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USDA ignores Organic Standards Board's recommendation to prohibit nanoparticles in organic food


(NaturalNews) It's been six years since the National Organic Standards Board (NOSB) in 2010 recommended to the USDA National Organic Program (NOP) not to allow nanomaterials into organic foods, but there has been no real response beyond a boilerplate "we're looking into it" statement. This is not a good sign.

Here's the NOSB summarizing statement: "There is overwhelming agreement within the organic industry to prohibit nanotechnology in organic production and processing at this time."

The NOP's boiler plate response was "[the NOP] intends to gather additional information about how nanomaterials are regulated and used in agricultural production and handling. ... [T]he NOP will gather information from other agencies... and report back to the NOSB."

Four years later and there's no response during the food processing industry's honeymoon with nanotechnology. This silence leads to the assumption that nanotechnology applications for foods being carried out now are of no concern.

Of course, there are very few who are even vaguely aware of nanotechnology applications with food. Silence and ignorance on this issue makes it easier for the USDA, FDA and the processed food industry to get away with whatever they want to do.

What is nanotechnology and what's the big deal about these little things?

Nanomaterials or nanoparticles are measured in nanometers (nm). A nanometer is one-billionth of a meter. For comparison's sake, a strand of DNA is about 2 nm across; a red blood cell is 7,000 to 10,000 nm across. Because of their small size, nanoparticles ingested in food may move throughout the body in unknown ways.

Nanoparticles have at least one dimension of less than 100 nanometers, and that's considerably smaller than a red blood cell. Some nanoparticles can result from unusual natural occurrences, like disastrous fires, while others can even occasionally come from benign activities such as flour milling.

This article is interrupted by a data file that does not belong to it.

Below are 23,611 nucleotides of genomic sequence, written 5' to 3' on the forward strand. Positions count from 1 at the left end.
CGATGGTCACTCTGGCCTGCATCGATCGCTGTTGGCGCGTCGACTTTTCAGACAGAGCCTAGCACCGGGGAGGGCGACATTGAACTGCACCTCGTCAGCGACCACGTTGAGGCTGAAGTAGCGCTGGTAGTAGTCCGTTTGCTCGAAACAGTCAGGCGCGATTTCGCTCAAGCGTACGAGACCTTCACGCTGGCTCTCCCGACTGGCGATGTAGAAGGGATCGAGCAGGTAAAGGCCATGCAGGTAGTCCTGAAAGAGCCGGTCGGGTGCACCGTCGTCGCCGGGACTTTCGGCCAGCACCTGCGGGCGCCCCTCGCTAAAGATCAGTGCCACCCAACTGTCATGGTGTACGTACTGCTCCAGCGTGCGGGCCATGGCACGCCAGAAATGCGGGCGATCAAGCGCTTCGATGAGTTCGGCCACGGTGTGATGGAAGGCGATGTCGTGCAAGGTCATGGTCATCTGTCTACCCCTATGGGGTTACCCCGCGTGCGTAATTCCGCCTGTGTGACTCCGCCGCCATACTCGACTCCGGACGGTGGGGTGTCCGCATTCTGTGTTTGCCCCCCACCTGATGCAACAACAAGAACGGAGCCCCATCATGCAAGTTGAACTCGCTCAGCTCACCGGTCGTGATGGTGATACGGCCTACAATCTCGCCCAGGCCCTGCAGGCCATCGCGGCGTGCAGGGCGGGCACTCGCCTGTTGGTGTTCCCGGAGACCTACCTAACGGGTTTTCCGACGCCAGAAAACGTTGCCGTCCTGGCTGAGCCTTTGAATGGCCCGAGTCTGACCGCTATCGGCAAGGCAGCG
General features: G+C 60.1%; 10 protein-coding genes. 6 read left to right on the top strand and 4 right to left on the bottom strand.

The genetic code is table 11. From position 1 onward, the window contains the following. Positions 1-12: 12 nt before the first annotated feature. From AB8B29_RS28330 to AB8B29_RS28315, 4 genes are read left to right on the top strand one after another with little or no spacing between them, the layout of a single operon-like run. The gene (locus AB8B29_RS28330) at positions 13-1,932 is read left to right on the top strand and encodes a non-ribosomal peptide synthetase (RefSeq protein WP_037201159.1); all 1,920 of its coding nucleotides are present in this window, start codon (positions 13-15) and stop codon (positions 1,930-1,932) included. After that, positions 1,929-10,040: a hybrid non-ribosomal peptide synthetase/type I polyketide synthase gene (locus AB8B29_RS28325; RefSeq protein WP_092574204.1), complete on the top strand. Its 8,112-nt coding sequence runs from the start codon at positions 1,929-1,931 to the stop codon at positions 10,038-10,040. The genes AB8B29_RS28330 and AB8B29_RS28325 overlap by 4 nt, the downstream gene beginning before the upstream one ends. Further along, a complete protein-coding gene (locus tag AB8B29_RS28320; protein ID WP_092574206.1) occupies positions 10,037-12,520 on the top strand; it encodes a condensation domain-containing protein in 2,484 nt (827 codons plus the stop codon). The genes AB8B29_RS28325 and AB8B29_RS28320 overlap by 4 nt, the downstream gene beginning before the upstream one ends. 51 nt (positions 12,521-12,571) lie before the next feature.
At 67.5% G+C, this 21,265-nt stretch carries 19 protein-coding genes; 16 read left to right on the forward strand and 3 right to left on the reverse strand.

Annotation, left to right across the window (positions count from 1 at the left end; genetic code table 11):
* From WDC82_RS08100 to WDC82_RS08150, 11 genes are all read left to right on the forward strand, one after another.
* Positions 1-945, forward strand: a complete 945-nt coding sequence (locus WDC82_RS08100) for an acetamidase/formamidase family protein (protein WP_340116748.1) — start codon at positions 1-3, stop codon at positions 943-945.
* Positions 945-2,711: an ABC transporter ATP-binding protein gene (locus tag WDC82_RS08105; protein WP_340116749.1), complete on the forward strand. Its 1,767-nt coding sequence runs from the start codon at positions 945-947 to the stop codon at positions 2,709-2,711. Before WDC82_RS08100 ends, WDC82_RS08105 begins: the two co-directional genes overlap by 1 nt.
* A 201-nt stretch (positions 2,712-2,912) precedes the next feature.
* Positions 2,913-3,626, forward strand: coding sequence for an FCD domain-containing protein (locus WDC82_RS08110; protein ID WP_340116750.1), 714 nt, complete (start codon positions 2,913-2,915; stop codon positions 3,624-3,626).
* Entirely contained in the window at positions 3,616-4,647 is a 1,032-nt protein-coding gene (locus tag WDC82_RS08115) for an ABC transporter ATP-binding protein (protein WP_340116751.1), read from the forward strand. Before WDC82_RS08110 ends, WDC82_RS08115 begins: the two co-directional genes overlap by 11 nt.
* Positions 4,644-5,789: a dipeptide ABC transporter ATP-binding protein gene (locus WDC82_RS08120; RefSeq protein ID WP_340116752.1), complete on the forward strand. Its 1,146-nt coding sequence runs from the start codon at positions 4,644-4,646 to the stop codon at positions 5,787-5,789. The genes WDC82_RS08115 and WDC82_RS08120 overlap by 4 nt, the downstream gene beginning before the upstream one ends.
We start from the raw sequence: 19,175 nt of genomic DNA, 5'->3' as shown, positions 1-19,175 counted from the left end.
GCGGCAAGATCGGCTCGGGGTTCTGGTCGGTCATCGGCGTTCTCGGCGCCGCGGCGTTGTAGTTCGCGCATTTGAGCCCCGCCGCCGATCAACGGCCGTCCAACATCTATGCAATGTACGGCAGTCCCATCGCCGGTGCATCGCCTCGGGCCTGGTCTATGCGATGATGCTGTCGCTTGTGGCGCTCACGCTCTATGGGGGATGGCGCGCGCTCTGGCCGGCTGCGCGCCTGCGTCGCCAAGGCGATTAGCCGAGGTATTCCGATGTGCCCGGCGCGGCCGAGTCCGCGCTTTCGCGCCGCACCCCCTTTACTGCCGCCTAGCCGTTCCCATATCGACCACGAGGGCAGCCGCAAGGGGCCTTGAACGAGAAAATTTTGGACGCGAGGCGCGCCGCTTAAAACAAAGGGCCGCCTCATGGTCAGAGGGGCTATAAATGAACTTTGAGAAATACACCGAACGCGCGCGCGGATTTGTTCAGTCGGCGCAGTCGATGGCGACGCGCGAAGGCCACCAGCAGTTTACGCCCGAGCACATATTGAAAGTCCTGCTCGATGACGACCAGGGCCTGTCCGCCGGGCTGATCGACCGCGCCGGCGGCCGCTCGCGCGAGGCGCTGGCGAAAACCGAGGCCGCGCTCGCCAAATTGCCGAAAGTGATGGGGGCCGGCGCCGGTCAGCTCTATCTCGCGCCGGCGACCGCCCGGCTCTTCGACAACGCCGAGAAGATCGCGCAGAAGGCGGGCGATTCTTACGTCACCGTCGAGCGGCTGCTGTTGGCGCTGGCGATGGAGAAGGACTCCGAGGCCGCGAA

But nanotechnology, like biotechnology with its genetically modified foods, or GMOs, is a science infatuated with itself and what it can do to intervene with nature and play God. They create engineered nanomaterials (ENMs) because they can magnify or spike the attributes of larger particles from the same chemicals.

It's gone wild with creating nanoparticles that the processed food and synthetic vitamin industries are lapping up without any model for long-term consequences. Even sunscreens use nanomaterial metal oxides coated with aluminum.

Nanoparticles can cross the blood-brain barrier, and aluminum toxicity in the brain is not a good thing. Food-processing companies like to use nanoparticles to enhance color or texture and who knows what else.

The food-processing industry's nanotechnology applications can go unnoticed as food additives because of their tiny sizes and the fact that they don't need to be labeled. So the ENM industry is closely related to the GMO industry.

A Friends of the Earth report concluded that nanoparticles in food can harm human health, and ENMs are more chemically reactive and more bioactive than larger particles of the same chemicals. Their report also states that nanoparticles endanger human health.

They have been shown to damage liver, kidneys and DNA. Because they're so tiny, they can easily get through the blood-brain barrier and penetrate placentas in expectant mothers to contaminate the growing fetus.

A group called the Project on Emerging Nanotechnologies (PEN) established an inventory of consumer products contain ENMs in 2005. After this list was presented by Mother Jones with over 1,000 entries, PEN ran too low on funds to continue by 2009.

That list depended on food manufacturers' reporting ENM content. Nowb the food industry folks no longer report their ENMs at all because labeling ENMs is not required. Thus ENM food content remains shrouded in mystery even more than GMOs.

ENMs are synthetic and don't belong in organic foods. The door for ENMs to rush into organics is wide open, while the USDA ignores guidelines to keep them out.

Sources for this article include:





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